Firefighters are battling a raging wildfire near Lake Tahoe in California that has destroyed more than 200 homes and forced about 1,000 people to leave.
The California blaze began on Sunday afternoon
California has declared a state of emergency and may seek federal help.
The number of firefighters deployed has risen to more than 700 but thick smoke has kept helicopters grounded.
In Alaska, fire crews were working to protect hundreds of homes in the Kenai Peninsula as a fire which broke out last week continued to smoulder.
The fire spread 81 square miles (210 sq km) before being slowed by rain.
High winds were hampering firefighters as they tried to tackle the fast-moving fire near the town of South Lake Tahoe in California's Sierra Nevada, fire officials said.
The blaze, believed to have been started by human activity, was reported on Sunday afternoon.
"It's like a 100-ft wall of flame that's marching through the forest," Leona Allen of South Lake Tahoe's fire and police departments' dispatch centre told the Los Angeles Times.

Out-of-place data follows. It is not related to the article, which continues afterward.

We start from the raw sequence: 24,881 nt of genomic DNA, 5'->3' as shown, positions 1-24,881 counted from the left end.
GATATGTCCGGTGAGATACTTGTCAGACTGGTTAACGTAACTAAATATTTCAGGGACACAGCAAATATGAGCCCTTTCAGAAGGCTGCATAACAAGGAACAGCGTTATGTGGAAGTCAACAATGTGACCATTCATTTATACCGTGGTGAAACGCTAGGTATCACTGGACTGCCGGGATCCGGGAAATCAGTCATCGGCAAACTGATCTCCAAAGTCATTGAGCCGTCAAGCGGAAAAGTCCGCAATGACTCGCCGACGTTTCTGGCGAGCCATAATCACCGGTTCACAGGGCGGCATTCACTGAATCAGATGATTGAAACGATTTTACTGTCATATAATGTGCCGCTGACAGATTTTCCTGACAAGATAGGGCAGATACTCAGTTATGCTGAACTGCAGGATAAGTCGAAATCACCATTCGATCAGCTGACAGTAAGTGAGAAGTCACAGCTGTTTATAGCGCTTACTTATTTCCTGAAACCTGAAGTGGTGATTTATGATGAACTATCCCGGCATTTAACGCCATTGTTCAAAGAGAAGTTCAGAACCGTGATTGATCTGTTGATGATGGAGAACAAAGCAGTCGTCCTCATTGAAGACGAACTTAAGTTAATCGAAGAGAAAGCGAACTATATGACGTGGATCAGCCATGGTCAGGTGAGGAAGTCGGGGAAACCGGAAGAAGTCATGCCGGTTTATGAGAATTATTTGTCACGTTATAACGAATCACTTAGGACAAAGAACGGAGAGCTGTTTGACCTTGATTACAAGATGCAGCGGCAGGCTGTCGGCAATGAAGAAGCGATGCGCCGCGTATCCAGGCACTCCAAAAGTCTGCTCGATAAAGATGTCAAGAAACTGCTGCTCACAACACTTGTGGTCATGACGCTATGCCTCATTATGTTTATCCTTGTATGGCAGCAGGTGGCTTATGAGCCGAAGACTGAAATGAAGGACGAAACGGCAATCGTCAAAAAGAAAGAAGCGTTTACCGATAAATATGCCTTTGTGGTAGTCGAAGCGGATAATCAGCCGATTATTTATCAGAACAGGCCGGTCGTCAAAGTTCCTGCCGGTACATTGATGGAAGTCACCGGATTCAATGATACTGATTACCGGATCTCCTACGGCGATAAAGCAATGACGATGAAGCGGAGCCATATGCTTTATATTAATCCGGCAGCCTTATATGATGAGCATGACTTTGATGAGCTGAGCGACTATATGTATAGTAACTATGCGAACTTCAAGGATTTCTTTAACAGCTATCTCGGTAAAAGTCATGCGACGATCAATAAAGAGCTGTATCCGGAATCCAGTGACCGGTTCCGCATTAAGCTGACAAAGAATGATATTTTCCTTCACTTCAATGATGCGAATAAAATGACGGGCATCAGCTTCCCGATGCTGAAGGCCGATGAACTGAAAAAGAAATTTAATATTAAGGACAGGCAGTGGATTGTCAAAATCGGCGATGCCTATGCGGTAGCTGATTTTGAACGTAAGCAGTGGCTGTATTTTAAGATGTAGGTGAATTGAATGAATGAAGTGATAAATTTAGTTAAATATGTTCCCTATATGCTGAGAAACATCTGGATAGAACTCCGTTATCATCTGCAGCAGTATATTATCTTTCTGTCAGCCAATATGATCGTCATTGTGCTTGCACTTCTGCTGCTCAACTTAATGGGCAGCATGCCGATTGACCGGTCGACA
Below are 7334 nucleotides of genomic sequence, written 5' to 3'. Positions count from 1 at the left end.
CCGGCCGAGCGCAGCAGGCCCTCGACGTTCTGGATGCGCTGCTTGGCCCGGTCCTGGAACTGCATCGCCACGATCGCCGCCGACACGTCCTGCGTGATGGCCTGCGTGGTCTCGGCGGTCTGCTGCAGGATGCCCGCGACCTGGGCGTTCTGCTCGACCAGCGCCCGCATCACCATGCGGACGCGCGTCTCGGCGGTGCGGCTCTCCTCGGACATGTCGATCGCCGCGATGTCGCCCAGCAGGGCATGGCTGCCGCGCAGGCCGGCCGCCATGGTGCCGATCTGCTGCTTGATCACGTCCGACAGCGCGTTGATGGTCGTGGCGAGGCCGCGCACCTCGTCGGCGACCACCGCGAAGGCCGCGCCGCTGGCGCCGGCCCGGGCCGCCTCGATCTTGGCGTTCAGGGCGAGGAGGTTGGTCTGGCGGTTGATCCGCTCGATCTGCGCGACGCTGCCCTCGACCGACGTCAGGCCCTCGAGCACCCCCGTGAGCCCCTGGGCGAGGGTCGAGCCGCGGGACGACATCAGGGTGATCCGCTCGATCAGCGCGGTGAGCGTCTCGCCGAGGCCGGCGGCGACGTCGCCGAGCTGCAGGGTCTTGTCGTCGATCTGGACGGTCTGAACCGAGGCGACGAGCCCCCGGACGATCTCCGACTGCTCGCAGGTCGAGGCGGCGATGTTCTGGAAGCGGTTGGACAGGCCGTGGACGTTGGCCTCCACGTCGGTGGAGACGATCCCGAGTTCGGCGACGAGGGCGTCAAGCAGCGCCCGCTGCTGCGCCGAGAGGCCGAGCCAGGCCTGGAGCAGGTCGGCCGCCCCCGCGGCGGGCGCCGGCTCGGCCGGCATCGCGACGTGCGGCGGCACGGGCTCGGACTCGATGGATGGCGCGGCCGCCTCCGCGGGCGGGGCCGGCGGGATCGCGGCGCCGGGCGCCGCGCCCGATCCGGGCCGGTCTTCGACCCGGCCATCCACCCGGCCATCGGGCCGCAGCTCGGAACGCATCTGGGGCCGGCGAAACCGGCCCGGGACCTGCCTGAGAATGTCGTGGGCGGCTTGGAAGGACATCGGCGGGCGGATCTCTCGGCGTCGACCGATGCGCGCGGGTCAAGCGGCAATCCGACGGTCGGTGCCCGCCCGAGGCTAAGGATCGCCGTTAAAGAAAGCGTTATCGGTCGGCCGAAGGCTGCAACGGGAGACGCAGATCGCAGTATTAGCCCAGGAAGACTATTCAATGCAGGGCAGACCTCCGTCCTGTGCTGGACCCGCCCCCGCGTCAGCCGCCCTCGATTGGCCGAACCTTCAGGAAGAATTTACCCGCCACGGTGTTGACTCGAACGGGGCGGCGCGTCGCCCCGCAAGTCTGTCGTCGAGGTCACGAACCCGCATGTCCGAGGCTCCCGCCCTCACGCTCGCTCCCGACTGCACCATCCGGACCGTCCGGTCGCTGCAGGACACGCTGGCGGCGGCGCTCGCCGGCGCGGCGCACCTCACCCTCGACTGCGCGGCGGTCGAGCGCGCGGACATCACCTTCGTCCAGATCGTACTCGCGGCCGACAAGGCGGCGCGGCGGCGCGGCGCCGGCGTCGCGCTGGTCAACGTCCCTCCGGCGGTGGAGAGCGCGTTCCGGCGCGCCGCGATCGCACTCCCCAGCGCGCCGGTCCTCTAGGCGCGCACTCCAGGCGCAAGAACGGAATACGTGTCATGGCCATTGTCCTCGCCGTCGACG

"It's thick with smoke. You can't see your hand. You can't see anything across the street."
Lt Kevin House, of the El Dorado County Sherriff's Department, said it was "far and above the biggest disaster that has happened in this community".
He said there were no reports of anyone missing but that officials had not yet been able to check the area affected.
Fire officials had been warning of a potentially active wildfire season in the Sierra Nevada after an unusually dry winter, the Associated Press reported.
The fire in Alaska broke out nearly a week ago and has destroyed dozens of homes and cabins in the scenic Kenai Peninsula.
An evacuation order has been in effect since Friday, although an unknown number of people refused to leave.
Fire officials said cooler, damper weather had helped crews fight the blaze. They hope to contain it before the arrival of drier weather forecast later in the week.
The area, some 80 miles (130km) south of Anchorage, is a popular hunting and snowmobiling destination.